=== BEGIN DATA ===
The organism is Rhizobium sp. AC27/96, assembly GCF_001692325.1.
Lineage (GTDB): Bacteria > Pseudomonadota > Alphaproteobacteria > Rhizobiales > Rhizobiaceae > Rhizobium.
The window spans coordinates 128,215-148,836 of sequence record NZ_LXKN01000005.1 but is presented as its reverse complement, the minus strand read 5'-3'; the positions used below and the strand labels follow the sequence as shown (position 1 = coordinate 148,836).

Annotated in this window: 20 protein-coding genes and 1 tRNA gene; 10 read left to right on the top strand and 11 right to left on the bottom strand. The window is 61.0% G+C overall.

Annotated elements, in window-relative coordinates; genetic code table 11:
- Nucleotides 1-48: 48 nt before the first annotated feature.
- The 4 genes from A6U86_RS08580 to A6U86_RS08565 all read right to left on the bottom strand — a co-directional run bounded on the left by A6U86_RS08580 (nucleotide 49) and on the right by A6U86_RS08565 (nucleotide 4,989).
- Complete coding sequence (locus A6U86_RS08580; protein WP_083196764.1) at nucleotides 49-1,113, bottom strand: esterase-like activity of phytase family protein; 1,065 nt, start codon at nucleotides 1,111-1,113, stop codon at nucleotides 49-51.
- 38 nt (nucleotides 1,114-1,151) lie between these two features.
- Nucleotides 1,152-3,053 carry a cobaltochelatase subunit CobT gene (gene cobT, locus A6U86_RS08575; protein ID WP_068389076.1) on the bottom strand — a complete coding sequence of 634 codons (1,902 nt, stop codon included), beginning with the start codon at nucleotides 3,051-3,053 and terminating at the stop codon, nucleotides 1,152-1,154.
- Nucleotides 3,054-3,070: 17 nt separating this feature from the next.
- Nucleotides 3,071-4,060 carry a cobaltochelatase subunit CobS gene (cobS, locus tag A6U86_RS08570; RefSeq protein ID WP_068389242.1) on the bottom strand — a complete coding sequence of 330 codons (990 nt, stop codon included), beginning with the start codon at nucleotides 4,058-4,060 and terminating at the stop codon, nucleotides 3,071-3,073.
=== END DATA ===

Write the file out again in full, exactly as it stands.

The organism is Rhizobium sp. AC27/96, assembly GCF_001692325.1.
Lineage (GTDB): Bacteria > Pseudomonadota > Alphaproteobacteria > Rhizobiales > Rhizobiaceae > Rhizobium.
The window spans coordinates 128,215-148,836 of sequence record NZ_LXKN01000005.1 but is presented as its reverse complement, the minus strand read 5'-3'; the positions used below and the strand labels follow the sequence as shown (position 1 = coordinate 148,836).

Annotated in this window: 20 protein-coding genes and 1 tRNA gene; 10 read left to right on the top strand and 11 right to left on the bottom strand. The window is 61.0% G+C overall.

Annotated elements, in window-relative coordinates; genetic code table 11:
- Nucleotides 1-48: 48 nt before the first annotated feature.
- The 4 genes from A6U86_RS08580 to A6U86_RS08565 all read right to left on the bottom strand — a co-directional run bounded on the left by A6U86_RS08580 (nucleotide 49) and on the right by A6U86_RS08565 (nucleotide 4,989).
- Complete coding sequence (locus A6U86_RS08580; protein WP_083196764.1) at nucleotides 49-1,113, bottom strand: esterase-like activity of phytase family protein; 1,065 nt, start codon at nucleotides 1,111-1,113, stop codon at nucleotides 49-51.
- 38 nt (nucleotides 1,114-1,151) lie between these two features.
- Nucleotides 1,152-3,053 carry a cobaltochelatase subunit CobT gene (gene cobT, locus A6U86_RS08575; protein ID WP_068389076.1) on the bottom strand — a complete coding sequence of 634 codons (1,902 nt, stop codon included), beginning with the start codon at nucleotides 3,051-3,053 and terminating at the stop codon, nucleotides 1,152-1,154.
- Nucleotides 3,054-3,070: 17 nt separating this feature from the next.
- Nucleotides 3,071-4,060 carry a cobaltochelatase subunit CobS gene (cobS, locus tag A6U86_RS08570; RefSeq protein ID WP_068389242.1) on the bottom strand — a complete coding sequence of 330 codons (990 nt, stop codon included), beginning with the start codon at nucleotides 4,058-4,060 and terminating at the stop codon, nucleotides 3,071-3,073.